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Depending on type and use,
Fresh market produce: 40,000-60,000 plants/ha
Industrial cabbage: 27,000-33,000 plants/ha
1.5-3cm with direct sowing
Deep, medium to heavy, humus-rich loamy soils and light soils with high groundwater levels are particularly suitable for growing white cabbage. At least four years of crop rotation is required where neither cruciferous plants (e.g. rape, mustard) nor any other types of cabbage were grown. In addition, they should not be grown in areas with turnip-nematode cysts. White cabbage thrives best at a balanced temperature and high humidity. Due to the long growing season, a mild autumn is optimal.
high water requirements
high potash requirements
large yield differences between fresh market and industrial goods - adjust fertilization
two (to three) applications using NPK or NPK plus N
CABBAGE - A CROP WITH A LONG TRADITION
There is a difference between cabbage cultivated for the fresh market - which is mostly planted as seedlings (plantlets) - and industrial white cabbage - which is often a direct seeded crop. Sowing takes place from the end of April to the middle of May. To minimise risk (e.g. poor germination or flea beetle infestation), three seeds are sown together at a distance of 5cm and thinned with a hand hoe at the four to six leaf stage. The variety depends on the intended purpose (industrial or fresh market produce) and planned delivery period. Irrigation is usually necessary when the expected yield is more than 1,000dt/ha. The water requirement is highest during yield formation (mid July to mid September). The number of plant protection treatment applications ranges from 7 to 14. Usually one or two herbicides and one fungicide are sprayed, while the remaining treatments are insecticides. The amount of flea beetle damage is critical in the run-up phase, while mealy cabbage aphids and various caterpillar species is combated as the plants further develop.
Nutrient requirements for cabbage vary greatly depending on expected yield, its intended use, and harvest time. The N target value for fresh market product and summer harvest is 210kg N/ha while for industrial cabbage with a yield of 120t/ha it is 340kg N/ha. High amounts of nutrients remain on the soil surface due to cabbage harvest residues. Depending on the cabbage type, about 90kg N/ha, 30kg P2O5/ha, 100kg K2O/ha and 25kg MgO/ha remain for the subsequent crop. Those amounts increase with market preferences, if more organic material remains on the soil surface.
Extraction quantities for white cabbage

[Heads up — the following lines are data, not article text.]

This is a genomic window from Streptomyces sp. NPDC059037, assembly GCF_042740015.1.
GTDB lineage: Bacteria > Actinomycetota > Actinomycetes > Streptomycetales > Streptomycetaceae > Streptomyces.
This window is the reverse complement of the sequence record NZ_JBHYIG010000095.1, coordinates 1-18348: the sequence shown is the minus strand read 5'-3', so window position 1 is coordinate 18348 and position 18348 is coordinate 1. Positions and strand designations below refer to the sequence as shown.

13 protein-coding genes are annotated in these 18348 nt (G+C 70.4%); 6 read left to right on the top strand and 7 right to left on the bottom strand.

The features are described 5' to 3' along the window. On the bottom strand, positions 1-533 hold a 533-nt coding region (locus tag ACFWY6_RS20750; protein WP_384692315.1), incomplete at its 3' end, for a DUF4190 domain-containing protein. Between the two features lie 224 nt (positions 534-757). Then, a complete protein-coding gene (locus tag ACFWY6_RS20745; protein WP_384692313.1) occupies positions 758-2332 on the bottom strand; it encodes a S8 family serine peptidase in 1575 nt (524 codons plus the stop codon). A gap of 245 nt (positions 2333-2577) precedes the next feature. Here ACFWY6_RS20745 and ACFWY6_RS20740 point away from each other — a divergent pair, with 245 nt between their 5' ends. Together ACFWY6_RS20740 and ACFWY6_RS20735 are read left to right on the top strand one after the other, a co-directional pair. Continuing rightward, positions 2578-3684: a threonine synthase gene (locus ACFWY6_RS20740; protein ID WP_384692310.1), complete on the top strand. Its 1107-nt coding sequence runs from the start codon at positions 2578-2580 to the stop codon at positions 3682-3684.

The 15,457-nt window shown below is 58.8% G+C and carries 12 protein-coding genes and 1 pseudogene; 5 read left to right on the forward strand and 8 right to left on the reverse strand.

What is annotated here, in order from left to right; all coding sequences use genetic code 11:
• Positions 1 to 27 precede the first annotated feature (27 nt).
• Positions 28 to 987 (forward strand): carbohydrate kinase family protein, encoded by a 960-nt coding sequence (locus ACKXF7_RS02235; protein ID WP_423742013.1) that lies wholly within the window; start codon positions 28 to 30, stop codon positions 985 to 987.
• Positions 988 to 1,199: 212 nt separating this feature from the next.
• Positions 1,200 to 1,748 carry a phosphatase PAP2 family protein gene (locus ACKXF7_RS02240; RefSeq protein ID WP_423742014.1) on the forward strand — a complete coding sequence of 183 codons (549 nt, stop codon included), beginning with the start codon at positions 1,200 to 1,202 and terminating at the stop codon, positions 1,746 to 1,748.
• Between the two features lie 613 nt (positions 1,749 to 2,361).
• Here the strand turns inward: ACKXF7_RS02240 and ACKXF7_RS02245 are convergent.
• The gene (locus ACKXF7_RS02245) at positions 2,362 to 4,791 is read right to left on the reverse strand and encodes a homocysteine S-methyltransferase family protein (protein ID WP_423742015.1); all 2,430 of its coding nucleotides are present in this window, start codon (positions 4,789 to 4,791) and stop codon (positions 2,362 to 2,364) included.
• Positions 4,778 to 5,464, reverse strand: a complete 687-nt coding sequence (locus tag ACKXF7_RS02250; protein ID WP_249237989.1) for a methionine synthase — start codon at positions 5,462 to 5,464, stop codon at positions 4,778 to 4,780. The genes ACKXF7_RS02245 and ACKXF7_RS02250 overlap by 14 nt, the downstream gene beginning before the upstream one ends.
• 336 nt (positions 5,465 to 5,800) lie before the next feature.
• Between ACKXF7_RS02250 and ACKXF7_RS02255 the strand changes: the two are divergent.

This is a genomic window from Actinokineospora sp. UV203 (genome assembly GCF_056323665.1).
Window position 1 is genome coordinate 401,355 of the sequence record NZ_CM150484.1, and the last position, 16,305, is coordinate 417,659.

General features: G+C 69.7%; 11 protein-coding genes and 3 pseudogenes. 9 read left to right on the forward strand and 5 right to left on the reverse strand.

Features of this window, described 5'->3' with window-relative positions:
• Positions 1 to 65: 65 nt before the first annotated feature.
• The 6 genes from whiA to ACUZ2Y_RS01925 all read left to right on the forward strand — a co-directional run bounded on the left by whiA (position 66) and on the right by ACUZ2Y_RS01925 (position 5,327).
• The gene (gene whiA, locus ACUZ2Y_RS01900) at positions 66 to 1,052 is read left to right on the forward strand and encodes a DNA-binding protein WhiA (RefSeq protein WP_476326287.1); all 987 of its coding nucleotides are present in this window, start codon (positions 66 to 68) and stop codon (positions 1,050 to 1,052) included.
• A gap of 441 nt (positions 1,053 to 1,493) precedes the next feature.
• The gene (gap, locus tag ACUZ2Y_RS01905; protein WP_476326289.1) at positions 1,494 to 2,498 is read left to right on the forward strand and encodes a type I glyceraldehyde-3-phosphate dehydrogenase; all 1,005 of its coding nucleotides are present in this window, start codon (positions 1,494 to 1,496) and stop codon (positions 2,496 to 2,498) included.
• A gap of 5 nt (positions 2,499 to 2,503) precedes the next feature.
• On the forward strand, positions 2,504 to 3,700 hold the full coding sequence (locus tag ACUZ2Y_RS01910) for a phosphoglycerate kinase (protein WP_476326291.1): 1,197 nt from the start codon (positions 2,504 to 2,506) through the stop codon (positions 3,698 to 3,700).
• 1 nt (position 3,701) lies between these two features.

(Unit/t of production)
(Unit/t of production)
Sensibility to deficiency
200 g/ha boron (B)
The table shows the uptake and removal of nutrients per tonne of white cabbage yield. White cabbage requires mainly nitrogen, phosphate and potash. For example, an industrial cabbage yield of 120t/ha extracts 336kg N/ha. If 36kg N/ha is supplied by the soil, another 300kg N/ha would need to be fertilized. Harvesting would remove 252kg N/ha from the field.
Second (and third) application
Nitrogen, phosphate and potash fertilizers before planting: The basal nitrogen fertilization depends on the type of planting. Sixty kg N/ha are commonly applied before sowing, while planted seedlings are fertilized with 100kg N/ha as the plant's immediate nitrogen requirement is already significantly higher at this stage. For early planting under fleece, basal fertilization of 150-60kg N/ha is common. In well-supplied soils 60-90kg P2O5 /ha are applied, depending on the desired yield level. Compared to other crops, cabbage requires relatively small amounts of phosphate. Potash fertilization varies significantly between 230-350kg K2O /ha due to large yield differences and is split at high amounts into two applications. It is best to use NPK-fertilizers containing sulphur to address all nutrient requirements for the first application.
Second (and third) application
When N-fertilization is based on soil analysis (Nmin), the correct time for soil sampling is six to eight leaf stage (after singulation) at a depth of 0-60cm. The amount of nitrogen still missing (nominal value - basal fertilization - Nmin) is applied in two steps when the total requirement is more than 100kg N/ha. Stocks have to be dry during fertilization. Nitrogen in the form of cyanamide (urea) should not be applied shortly before or after any herbicides have been applied. The best time for the two top dressings is shortly after separation, and then about three weeks afterwards. Boron is supplemented with 200g boron/ha in high solution with water, avoiding application on very hot days. Whenever leaf-stem cross-cracks indicate a deficiency, the application should be repeated after one to two weeks. Dryness and/or pH values above 7 increase the risk of deficiency.